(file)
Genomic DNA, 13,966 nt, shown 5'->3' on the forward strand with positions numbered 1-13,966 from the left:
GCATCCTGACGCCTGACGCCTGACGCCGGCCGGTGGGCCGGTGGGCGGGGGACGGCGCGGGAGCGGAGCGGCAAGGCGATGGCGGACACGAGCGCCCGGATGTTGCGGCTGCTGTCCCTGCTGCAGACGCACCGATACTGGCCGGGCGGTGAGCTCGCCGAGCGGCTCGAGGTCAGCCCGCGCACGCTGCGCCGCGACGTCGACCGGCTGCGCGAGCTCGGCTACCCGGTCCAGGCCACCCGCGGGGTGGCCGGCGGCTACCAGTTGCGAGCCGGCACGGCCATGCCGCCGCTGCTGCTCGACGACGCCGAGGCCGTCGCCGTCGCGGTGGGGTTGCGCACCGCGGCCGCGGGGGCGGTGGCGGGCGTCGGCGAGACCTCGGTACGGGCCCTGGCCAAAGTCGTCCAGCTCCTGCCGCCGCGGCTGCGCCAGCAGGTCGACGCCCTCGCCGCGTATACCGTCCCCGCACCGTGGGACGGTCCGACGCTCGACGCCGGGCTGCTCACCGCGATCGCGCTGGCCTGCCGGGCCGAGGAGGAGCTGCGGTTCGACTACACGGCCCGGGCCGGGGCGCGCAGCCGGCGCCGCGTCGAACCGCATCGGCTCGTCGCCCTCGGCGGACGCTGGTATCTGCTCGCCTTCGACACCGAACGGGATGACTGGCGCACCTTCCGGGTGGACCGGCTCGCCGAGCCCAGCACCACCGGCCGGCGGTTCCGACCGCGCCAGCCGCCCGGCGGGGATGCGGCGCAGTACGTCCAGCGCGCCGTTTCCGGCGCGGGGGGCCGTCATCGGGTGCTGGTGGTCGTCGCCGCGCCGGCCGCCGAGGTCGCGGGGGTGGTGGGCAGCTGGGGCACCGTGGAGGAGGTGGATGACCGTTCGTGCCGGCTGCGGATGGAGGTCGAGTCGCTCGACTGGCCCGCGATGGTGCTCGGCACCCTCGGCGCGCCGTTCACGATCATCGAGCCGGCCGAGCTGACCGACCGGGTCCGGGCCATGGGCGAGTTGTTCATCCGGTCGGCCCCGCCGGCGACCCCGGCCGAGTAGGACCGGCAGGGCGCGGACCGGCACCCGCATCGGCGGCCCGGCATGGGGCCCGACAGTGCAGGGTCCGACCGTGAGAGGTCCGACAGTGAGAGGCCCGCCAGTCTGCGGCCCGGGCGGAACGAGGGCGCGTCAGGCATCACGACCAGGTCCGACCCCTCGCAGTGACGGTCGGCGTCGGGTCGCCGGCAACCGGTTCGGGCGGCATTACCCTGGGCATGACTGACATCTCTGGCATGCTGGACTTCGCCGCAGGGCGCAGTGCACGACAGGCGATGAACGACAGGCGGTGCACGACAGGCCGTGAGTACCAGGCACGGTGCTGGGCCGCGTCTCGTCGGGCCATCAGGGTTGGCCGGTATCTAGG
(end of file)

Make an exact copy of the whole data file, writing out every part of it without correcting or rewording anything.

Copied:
Genomic DNA, 13,966 nt, shown 5'->3' on the forward strand with positions numbered 1-13,966 from the left:
GCATCCTGACGCCTGACGCCTGACGCCGGCCGGTGGGCCGGTGGGCGGGGGACGGCGCGGGAGCGGAGCGGCAAGGCGATGGCGGACACGAGCGCCCGGATGTTGCGGCTGCTGTCCCTGCTGCAGACGCACCGATACTGGCCGGGCGGTGAGCTCGCCGAGCGGCTCGAGGTCAGCCCGCGCACGCTGCGCCGCGACGTCGACCGGCTGCGCGAGCTCGGCTACCCGGTCCAGGCCACCCGCGGGGTGGCCGGCGGCTACCAGTTGCGAGCCGGCACGGCCATGCCGCCGCTGCTGCTCGACGACGCCGAGGCCGTCGCCGTCGCGGTGGGGTTGCGCACCGCGGCCGCGGGGGCGGTGGCGGGCGTCGGCGAGACCTCGGTACGGGCCCTGGCCAAAGTCGTCCAGCTCCTGCCGCCGCGGCTGCGCCAGCAGGTCGACGCCCTCGCCGCGTATACCGTCCCCGCACCGTGGGACGGTCCGACGCTCGACGCCGGGCTGCTCACCGCGATCGCGCTGGCCTGCCGGGCCGAGGAGGAGCTGCGGTTCGACTACACGGCCCGGGCCGGGGCGCGCAGCCGGCGCCGCGTCGAACCGCATCGGCTCGTCGCCCTCGGCGGACGCTGGTATCTGCTCGCCTTCGACACCGAACGGGATGACTGGCGCACCTTCCGGGTGGACCGGCTCGCCGAGCCCAGCACCACCGGCCGGCGGTTCCGACCGCGCCAGCCGCCCGGCGGGGATGCGGCGCAGTACGTCCAGCGCGCCGTTTCCGGCGCGGGGGGCCGTCATCGGGTGCTGGTGGTCGTCGCCGCGCCGGCCGCCGAGGTCGCGGGGGTGGTGGGCAGCTGGGGCACCGTGGAGGAGGTGGATGACCGTTCGTGCCGGCTGCGGATGGAGGTCGAGTCGCTCGACTGGCCCGCGATGGTGCTCGGCACCCTCGGCGCGCCGTTCACGATCATCGAGCCGGCCGAGCTGACCGACCGGGTCCGGGCCATGGGCGAGTTGTTCATCCGGTCGGCCCCGCCGGCGACCCCGGCCGAGTAGGACCGGCAGGGCGCGGACCGGCACCCGCATCGGCGGCCCGGCATGGGGCCCGACAGTGCAGGGTCCGACCGTGAGAGGTCCGACAGTGAGAGGCCCGCCAGTCTGCGGCCCGGGCGGAACGAGGGCGCGTCAGGCATCACGACCAGGTCCGACCCCTCGCAGTGACGGTCGGCGTCGGGTCGCCGGCAACCGGTTCGGGCGGCATTACCCTGGGCATGACTGACATCTCTGGCATGCTGGACTTCGCCGCAGGGCGCAGTGCACGACAGGCGATGAACGACAGGCGGTGCACGACAGGCCGTGAGTACCAGGCACGGTGCTGGGCCGCGTCTCGTCGGGCCATCAGGGTTGGCCGGTATCTAGG